Yes, there’s plenty that’s historically haywire in the picture: chronology that’s out of order, a character dying in Vietnam eleven months after American involvement ended, made-up dialogue from people like Martin Luther King, misappropriated historical credit. But personally, speaking as a historian and a storyteller, when it comes to inaccuracy in historical fictioneering, I follow the Shakespeare principle: I’m willing to overlook gobs of mistaken detail if the poetic valence is basically correct. (Richard III, after all, probably never actually said as he lay dying on the battlefield, “My kingdom for a horse.”)
And on Reagan, The Butler’s poetry is acute. Has there ever been an American who so doted upon his kindness to individual African-Americans, who did more to disadvantage them as a class?
It was a core component of the man’s amour-propre: “I am just incapable of prejudice,” as he said on his debut on Meet the Press, in 1966, and many, many times after. Yet he distrusted civil rights laws (like the 1964 act outlawing discrimination in public accommodations that he called “a bad piece of legislation”) as unwarranted intrusions of federal power into the lives of individuals. A man who was raised by a Protestant mother who married his Catholic father in an anti-Catholic age; who played side by side with black boys; who was raised in a church that preached racial brotherhood; whose mother took in released prisoners, black and white, to convalesce in the family sewing room—how could he be racist?
There was the time he wanted to see Birth of a Nation, D.W. Griffith’s pro-Ku Klux Klan blockbuster. “My brother and I were the only kids not to see it,” he would say, reciting his father’s words: “The Klan’s the Klan, and a sheet’s a sheet, and any man who wears one over his head is a bum. And I want no more words on the subject.” And the time his father was working as a traveling salesman and the desk clerk at the only hotel in a small town proudly informed him that the place didn’t serve Jews; Jack announced they wouldn’t be serving this Catholic, either, and slept a winter’s night in his car. There was the time when a visiting team could find no hotel to stay in, for they had two black players, and were welcomed into the Reagan home instead. It was precisely such magnanimous gestures on the part of individual whites that could solve any lingering racial problem and, since Americans were magnanimous, would solve the the problem.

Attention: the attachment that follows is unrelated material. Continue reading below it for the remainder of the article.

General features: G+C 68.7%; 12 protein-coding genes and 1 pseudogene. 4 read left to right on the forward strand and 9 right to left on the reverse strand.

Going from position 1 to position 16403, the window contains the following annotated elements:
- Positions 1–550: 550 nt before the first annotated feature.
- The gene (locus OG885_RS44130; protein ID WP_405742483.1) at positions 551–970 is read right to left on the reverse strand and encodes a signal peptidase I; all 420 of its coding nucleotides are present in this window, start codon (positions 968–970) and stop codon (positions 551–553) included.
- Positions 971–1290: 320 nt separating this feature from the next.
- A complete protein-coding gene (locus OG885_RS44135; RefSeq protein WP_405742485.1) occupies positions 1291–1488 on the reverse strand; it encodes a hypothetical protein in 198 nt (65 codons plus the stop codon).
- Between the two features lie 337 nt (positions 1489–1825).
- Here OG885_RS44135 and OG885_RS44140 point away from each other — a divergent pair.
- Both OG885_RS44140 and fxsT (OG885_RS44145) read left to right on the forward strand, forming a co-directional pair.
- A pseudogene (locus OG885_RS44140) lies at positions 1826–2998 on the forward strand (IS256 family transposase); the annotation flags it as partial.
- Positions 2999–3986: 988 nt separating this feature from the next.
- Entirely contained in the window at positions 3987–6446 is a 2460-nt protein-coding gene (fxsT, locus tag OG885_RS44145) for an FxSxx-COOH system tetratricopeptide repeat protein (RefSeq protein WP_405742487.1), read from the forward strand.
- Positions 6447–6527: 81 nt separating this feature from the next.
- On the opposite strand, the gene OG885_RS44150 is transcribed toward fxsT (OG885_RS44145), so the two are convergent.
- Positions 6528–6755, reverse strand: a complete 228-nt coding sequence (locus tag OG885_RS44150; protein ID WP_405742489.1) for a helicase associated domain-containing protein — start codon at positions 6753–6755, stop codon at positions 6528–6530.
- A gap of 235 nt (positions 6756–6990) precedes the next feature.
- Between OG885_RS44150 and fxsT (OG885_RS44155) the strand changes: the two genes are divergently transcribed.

“There must be no lack of equal opportunity, no inequality before the law,” as he said in the televised opening speech of his 1966 gubernatorial campaign. But “there is a limit to what can be accomplished by laws and regulations, and I seriously question whether anything additional is needed in that line.” (In Washington, a new civil rights law banning housing discrimination was then being debated; in Chicago, marching through the city’s white bungalow belt in favor of the principle, Martin Luther King was jeered by swastika-wielding protesters and had knives and rocks thrown at his head.) The next year, while visiting Eureka College to dedicate a new library, he asked the students at his alma mater a rhetorical question: “The problems of the urban ghetto are the result of selfishness on our part, of indifference to suffering?”; the answer was plain. “No people in all the history of mankind have shaped so wisely its material circumstances.” Speaking again at Eureka in 1973 he marveled at those who claimed America was still marred by racism: Hadn’t Los Angeles just elected a black mayor?
It was part of his liturgy of absolution on, for instance, the subject of “law and order.” “The phrase has become unfashionable,” he said on one of his radio broadcasts in the summer of 1975. “Those who have made it so began looking askance at anyone who used the words. Their arched eyebrows were a reaction to what they would inform you that ‘law and order’ were ‘code words’ that really meant a call for racial discrimination…. Well, I think this inference of bigotry is in itself bigoted…. Are they not implying that our fellow citizens that happen to be black are so given to crime that a call for law and order is automatically a call for a curb on the black community?” He went on to cite an unidentified “survey done in the nation’s capital” that found more blacks than whites wanted “sterner action against criminals”—proving, he concluded with an extraordinarily artful rhetoric inversion, that “ ’law and order” is not a code word to blacks. It’s a cry for help—and we’d better join them.”